Despite the challenges, Byrd says each quarter is profitable on a number of fronts. The question is, can it sustain a sustainable business and achieve long-term GAAP profitability?

Do birds have wings?

Bird’s earnings report claims the company has a presence in 400 cities around the world, which could give it the reach it needs to become fully profitable. Bird began selling scooter stock in New York in August, which it says was successful, and will double Bird’s footprint this summer. In return, Bird will double the size of its fleet in the city, Bird founder and CEO Travis Vanderzanden said during an earnings call on Tuesday. The company said that existing key markets such as Washington DC and Marseille, France have also updated their e-scooter programs in 2021.

Vanderzanden said Bird will enter 250 cities with a population of less than 500,000 by 2021 thanks to its scooter fleet management business model, which outsources the scooter fleet to third-party operators and is a constant source of income for Bird.

“Despite the seasonal impact on our sales, this model is a significant differentiator for Bert due to our focus on both profitability and operational efficiency, which we disclose as each partner drives an average of approximately 100 vehicles. In fact, our supply chain to logistics partners remains strong even as we continue to raise our expectations. Going forward, we will continue to optimize and develop our fleet management program, which includes further investment in the technology platforms our partners use to manage their operations,” the CEO said.

Bird’s ride profit margin before vehicle depreciation has increased from 20% in 2020 to 49% in 2021, and Bird tells gaming-updates there’s room to increase that number even further as gross margins increase, adding that Bird and both operators her fleet will get more profit. . profit. As usage increases, these percentages will rise.

Bird also relies on vehicle innovation to make a profit. Bird Three, a new scooter with a larger battery and longer shelf life that hit the streets in the summer of 2021, showed a higher load factor than other models, which can be attributed to the novelty factor of the new equipment. could. But Byrd says their new scooter got used more and more during the launch because it’s just such a great ride. It is also very easy to repair, and vehicle deployment damage vectors are very small, which can increase some of the company’s profit margins. At the end of 2021, the Bird Three will account for 40% of the entire Bird fleet, but the company expects this vehicle to make up the bulk of its fleet by the end of the year.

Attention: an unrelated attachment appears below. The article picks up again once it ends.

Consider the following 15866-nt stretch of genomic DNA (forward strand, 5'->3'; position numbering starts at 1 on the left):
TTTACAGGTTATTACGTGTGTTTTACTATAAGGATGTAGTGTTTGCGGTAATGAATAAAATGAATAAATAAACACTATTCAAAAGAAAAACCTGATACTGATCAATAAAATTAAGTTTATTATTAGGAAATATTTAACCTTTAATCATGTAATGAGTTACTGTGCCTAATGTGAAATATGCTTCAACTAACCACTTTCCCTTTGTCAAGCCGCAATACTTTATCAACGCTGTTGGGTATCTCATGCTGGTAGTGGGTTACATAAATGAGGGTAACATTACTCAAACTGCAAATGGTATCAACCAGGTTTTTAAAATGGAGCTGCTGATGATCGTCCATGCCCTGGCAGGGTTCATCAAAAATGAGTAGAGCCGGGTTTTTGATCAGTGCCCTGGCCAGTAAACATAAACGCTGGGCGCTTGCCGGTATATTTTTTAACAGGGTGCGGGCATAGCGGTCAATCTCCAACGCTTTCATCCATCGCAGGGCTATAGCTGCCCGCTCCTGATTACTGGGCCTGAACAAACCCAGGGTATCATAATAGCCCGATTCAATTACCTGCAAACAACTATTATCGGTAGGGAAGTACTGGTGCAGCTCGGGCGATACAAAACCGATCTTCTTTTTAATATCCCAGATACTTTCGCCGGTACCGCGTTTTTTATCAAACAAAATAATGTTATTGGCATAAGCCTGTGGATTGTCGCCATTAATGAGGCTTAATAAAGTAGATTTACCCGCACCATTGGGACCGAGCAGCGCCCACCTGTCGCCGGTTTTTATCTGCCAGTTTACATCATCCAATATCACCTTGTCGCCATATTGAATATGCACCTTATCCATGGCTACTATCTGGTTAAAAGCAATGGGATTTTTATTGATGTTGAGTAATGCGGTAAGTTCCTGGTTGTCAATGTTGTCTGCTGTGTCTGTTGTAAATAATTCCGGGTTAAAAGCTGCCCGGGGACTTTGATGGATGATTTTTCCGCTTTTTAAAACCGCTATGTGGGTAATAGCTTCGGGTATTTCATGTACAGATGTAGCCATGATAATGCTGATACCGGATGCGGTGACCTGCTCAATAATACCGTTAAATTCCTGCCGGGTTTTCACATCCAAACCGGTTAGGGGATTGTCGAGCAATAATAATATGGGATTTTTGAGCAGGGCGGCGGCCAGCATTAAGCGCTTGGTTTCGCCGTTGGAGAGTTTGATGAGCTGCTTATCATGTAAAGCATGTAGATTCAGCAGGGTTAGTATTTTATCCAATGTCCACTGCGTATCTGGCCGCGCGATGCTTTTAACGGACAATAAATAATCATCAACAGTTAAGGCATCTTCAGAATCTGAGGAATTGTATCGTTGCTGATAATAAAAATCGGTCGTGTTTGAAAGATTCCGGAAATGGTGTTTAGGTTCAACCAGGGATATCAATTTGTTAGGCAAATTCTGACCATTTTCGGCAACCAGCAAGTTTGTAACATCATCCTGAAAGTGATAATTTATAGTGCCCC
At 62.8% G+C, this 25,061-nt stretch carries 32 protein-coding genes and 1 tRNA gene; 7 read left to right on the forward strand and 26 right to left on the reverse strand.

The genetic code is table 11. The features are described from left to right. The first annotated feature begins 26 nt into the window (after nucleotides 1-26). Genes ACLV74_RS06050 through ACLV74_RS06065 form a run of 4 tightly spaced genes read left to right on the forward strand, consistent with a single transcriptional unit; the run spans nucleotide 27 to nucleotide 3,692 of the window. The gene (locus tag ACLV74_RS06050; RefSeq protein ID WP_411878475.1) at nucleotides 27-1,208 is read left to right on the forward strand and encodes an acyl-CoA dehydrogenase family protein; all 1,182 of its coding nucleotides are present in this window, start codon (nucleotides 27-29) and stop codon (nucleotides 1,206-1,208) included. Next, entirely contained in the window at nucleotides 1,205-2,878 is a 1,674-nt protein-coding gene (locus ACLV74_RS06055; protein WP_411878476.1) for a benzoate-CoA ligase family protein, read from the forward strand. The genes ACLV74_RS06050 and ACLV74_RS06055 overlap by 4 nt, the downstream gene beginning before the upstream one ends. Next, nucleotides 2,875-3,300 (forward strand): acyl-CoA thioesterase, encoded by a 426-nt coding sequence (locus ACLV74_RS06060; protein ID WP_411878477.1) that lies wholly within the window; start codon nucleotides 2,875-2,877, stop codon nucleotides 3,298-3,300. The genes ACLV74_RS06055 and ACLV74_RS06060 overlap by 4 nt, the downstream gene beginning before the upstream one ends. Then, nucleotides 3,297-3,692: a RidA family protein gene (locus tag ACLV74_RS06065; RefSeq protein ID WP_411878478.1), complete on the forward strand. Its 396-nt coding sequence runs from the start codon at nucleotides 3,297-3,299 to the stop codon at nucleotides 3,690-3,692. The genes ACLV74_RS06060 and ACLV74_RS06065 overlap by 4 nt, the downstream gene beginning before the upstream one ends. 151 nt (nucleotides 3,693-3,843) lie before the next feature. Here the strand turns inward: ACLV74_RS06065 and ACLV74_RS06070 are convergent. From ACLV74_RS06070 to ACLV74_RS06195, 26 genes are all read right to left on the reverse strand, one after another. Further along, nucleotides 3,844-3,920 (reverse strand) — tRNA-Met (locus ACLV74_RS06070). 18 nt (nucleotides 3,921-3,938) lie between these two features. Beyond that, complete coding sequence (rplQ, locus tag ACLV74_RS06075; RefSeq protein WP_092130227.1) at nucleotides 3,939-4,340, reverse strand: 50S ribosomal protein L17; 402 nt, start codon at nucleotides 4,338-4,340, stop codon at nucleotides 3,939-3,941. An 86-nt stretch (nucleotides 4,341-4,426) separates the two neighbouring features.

The great thing about previous models is still on the road, Bird keeps fixing them up and getting them back on the road. There’s a balance here because Bird Three outperforms newer cars but bears the burden of full depreciation when those older cars basically give Bird a free ride because they’re already fully depreciated.

In order to further increase ridership, Bird will focus on longer journeys by using more of its shared Bird bikes. It will also expand its Smart Bikeshare program to include local bike sharing on its app, in the hope that it will encourage a larger regime change that could eventually return to Bird.

How much further does a startup need to grow to get closer to profitability? Fourth-quarter revenue of $54 million brought in $8.2 million, up from $13.5 million in the third quarter of 2021. The figure shows a $2 million improvement in gross margin from last year when the first winter of COVID hit, but operating expenses of $136.6 million in the quarter are still a long way off, widening from the previous quarter. hope.

Bird still has $159.9 million in cash in “general cash and cash equivalents and restricted cash and cash equivalents,” meaning it has time to recover its losses.

But not forever. In 2021, the company spent $131.6 million in cash on operations, while cash flow from capital investments over the same period was large and negative at $215.8 million. The purchase of vehicles by the company is included in the investment cash flow for reference.

Bird told gaming-updates that it is focusing on its core exchange business and moving towards profitability. Overall year-on-year growth is still on an upward trajectory, and if these headwinds do turn into tailwinds, Bird could still maintain its conservative estimates for the full year.